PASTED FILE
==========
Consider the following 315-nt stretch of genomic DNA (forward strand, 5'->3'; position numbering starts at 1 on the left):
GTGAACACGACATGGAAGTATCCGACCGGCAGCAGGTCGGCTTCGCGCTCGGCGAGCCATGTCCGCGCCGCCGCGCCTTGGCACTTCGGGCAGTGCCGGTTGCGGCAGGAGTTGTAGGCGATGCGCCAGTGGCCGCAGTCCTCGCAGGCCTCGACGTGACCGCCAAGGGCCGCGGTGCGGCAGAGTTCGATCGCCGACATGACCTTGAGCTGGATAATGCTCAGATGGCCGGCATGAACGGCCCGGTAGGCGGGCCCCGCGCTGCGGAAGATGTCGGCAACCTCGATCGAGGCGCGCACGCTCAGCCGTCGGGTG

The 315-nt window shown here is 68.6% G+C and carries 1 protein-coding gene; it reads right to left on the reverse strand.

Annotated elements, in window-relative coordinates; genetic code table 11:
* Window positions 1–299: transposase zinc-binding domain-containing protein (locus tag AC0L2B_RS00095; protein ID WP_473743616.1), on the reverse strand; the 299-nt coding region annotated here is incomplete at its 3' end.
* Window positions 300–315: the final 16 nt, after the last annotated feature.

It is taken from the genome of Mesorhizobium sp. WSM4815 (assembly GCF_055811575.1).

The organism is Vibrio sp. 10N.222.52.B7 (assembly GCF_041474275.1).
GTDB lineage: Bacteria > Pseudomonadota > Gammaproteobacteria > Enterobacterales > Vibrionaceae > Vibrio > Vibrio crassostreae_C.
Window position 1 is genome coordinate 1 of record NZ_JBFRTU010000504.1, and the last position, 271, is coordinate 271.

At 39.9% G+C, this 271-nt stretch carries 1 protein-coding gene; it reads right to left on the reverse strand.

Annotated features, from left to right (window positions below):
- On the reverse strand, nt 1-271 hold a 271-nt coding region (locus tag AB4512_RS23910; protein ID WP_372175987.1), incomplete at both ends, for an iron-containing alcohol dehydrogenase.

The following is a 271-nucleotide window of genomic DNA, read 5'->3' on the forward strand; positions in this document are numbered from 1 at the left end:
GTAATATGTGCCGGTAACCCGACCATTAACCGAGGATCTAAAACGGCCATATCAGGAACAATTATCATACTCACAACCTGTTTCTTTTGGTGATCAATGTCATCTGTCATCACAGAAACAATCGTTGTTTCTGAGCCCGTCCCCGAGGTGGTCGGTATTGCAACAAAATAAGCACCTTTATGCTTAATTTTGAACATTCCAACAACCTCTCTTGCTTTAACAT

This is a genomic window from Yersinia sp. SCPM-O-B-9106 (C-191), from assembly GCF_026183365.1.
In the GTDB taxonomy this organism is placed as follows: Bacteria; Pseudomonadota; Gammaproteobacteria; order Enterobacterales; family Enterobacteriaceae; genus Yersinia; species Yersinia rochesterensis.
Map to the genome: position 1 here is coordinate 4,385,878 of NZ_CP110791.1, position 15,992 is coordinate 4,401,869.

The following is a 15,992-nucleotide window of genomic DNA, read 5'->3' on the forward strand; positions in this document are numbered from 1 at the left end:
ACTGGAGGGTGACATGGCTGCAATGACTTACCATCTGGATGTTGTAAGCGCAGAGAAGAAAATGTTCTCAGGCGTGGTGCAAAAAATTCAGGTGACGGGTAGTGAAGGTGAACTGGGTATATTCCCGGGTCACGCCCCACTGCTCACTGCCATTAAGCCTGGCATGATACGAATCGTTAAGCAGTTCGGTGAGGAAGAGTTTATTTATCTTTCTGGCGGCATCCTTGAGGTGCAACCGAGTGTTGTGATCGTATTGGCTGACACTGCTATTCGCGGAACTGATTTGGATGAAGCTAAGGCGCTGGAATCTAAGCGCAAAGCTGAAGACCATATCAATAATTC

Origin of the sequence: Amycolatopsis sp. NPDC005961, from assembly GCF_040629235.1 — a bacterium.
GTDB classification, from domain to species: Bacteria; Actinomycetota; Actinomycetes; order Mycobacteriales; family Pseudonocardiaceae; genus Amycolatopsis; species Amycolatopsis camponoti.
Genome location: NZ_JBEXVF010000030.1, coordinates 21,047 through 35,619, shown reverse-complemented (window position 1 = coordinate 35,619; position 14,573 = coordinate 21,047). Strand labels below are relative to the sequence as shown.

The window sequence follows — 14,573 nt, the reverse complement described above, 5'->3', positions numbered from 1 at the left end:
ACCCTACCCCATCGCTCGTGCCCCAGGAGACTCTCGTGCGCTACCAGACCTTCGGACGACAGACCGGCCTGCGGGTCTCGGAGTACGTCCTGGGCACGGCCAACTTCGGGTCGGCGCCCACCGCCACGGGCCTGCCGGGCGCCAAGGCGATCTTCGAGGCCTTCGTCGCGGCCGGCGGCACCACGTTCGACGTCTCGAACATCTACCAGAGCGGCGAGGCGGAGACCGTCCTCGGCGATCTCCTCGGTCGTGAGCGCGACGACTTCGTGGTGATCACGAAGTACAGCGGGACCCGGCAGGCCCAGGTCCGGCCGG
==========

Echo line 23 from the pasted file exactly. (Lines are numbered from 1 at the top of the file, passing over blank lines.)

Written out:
Genome location: NZ_JBEXVF010000030.1, coordinates 21,047 through 35,619, shown reverse-complemented (window position 1 = coordinate 35,619; position 14,573 = coordinate 21,047). Strand labels below are relative to the sequence as shown.